Another top official has left the governor’s administration. Steven McGrath, who led the Governor’s Energy Office since August 2017, left that job on Friday. Angela Monroe will move up from deputy director to run the office during the final months of departing Gov. Paul LePage’s administration. While pushing for lower energy costs has been a LePage priority, his efforts to add a Cabinet-level energy commissioner fell apart in partisan squabbling with Democrats in the Legislature.

Past directors of the energy office have been the public face of LePage’s policy initiatives that include trying to bring Canadian hydropower to Maine, thwart wind and solar energy pilot projects that pass along research and development costs to consumers, and pipe more natural gas to Maine. But the governor has leaned heavily on solar power critic Jim LaBrecque, who is now a Republican candidate for a Maine Senate seat in Greater Bangor, for energy advice.

Reading list

  • Here are the basics of Question 1, the complicated referendum that could bring universal home care to Maine. Progressives are looking to aggressively overhaul a long-term care system that already rests on low-wage workers who frequently leave their jobs and will be further stretched as Maine, the nation’s oldest state, ages further. But Question 1 rests on a tax regime that one lawyer calls a hard-to-administer “a dog’s breakfast” and that’s what is animating conservative resistance to the law. Mainers will decide on it in November.
  • Sweeping changes proposed to the federal Endangered Species Act have conservation groups and others alarmed about protecting plants and animals on the verge of extinction in Maine and around the country. Maine Public reports that Maine conservation groups are lobbying the Trump administration and Congress not to weaken protections that they say could undermine efforts to protect endangered species such as the piping plover and right whale, The proposed changes could allow business interests to exert more authority in determining how to deal with endangered species.
  • A former legislative leader is turning his attention to county government. Sen. Andre Cushing, R-Newport, who stepped down last year as assistant Senate majority leader, is one of three candidates in  a Nov. 6 special election to fill a vacancy created by the death of Thomas J. Davis Jr. Cushing, 59, is completing his third term in the Senate. He is not seeking re-election to that position. The other candidates are Democrat Donovan E. Todd III of Etna and Libertarian Donald W. McCann of Corinth. In August 2017, the Maine Ethics Commission levied $9,000 in fines against a political committee run by Cushing for 11 finance reports that were filed late between 2014 and 2016.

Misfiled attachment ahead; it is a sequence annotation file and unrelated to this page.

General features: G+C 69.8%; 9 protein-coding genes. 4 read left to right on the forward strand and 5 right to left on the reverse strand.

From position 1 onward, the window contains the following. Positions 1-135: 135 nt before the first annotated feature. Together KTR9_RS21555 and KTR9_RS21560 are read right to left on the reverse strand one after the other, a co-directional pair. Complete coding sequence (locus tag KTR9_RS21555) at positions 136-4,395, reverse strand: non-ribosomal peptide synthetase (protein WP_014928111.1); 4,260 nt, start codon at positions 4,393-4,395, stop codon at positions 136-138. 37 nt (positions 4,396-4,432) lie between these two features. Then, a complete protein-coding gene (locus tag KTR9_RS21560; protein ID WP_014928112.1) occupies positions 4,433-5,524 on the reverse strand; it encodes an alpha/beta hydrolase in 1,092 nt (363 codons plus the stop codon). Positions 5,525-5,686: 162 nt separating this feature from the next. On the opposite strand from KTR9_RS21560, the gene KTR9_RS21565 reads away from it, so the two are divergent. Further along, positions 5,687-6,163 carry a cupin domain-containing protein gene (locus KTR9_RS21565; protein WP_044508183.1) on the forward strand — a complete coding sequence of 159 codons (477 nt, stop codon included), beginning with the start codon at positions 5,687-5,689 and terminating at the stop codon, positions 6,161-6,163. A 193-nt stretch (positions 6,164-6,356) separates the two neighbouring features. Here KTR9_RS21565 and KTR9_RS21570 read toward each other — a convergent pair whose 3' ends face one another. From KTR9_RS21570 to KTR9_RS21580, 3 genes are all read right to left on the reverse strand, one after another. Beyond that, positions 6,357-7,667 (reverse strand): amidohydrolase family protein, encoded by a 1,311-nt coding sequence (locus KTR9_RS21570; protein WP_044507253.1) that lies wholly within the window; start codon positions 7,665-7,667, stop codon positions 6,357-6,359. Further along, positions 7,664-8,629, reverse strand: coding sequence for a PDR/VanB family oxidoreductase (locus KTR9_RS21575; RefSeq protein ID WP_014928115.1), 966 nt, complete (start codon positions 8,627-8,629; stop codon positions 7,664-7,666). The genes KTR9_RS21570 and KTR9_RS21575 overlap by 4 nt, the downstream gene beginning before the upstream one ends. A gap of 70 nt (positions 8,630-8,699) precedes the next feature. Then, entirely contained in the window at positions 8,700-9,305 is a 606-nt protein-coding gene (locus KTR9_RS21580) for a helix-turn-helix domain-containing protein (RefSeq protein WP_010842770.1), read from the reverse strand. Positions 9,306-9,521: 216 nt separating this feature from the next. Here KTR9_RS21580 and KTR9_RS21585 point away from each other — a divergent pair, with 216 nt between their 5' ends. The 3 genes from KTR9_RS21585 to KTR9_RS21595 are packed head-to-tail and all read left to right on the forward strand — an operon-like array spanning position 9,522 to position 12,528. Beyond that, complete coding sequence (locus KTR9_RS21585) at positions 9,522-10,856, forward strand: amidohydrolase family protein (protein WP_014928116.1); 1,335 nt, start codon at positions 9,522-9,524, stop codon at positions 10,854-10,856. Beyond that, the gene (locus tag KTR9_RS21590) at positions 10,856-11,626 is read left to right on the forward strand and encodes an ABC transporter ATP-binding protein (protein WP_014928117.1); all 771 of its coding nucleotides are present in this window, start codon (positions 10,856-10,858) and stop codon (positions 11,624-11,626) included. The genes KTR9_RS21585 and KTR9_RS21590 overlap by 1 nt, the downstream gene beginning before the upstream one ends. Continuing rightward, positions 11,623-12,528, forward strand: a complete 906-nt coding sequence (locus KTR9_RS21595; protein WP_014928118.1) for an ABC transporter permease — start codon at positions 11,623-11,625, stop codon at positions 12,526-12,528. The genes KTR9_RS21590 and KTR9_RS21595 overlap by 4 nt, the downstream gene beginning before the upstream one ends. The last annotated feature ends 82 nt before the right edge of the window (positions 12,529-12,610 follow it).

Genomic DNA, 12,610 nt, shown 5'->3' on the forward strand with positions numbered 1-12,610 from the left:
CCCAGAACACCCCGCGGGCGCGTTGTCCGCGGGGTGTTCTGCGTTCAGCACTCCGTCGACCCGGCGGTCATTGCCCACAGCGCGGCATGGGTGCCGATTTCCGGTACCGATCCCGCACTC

Albania mania

Albania has always seemed like a strange and mysterious place. Tucked away in that part of eastern Europe where languages are hard to decipher and culture is a stew of influences that mix early Rome, the Ottoman Empire, Islam, Roma and Communism, it has always struck me as a “what happens here stays here” kind of place long before Las Vegas adopted that slogan.

When I was a kid, our geography and history lessons basically portrayed Albania as an impenetrable black hole, ruled by the iron fist of Enver Hoxha, a charismatic Communist dictator who broke with the Soviet Union and embraced a more isolationist Maoist form of Communism.

That strict isolationism meant that Albania was an enigma to kids in the West. Even our Weekly Reader magazines could not inform us about what went on there. The boiled-down message was: It’s not worth studying Albania because they will never let you in and no one from there will ever get out.

So it gave me great pleasure to awake this morning to read this wonderful tale by the BDN’s Troy R. Bennett about an Albanian musician who has settled in Maine, his exodus from a country that banned music and how he got a new accordion. It fills in a lot of gaps and gives us a chance to learn a little bit about the country and a really cool guy from there. Here is your soundtrack. — Robert Long

Today’s Daily Brief was written by Michael Shepherd and Robert Long. If you’re reading this on the BDN’s website or were forwarded it, click here to get Maine’s leading newsletter on state politics via email on weekday mornings.

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Michael Shepherd

About Michael Shepherd

Michael Shepherd joined the Bangor Daily News in 2015 after covering state, federal and local issues for the Kennebec Journal for three years. He's a Hallowell native who now lives in Gardiner. He graduated from the University of Maine in 2012 and is a graduate student at the University of Southern Maine's Muskie School of Public Service.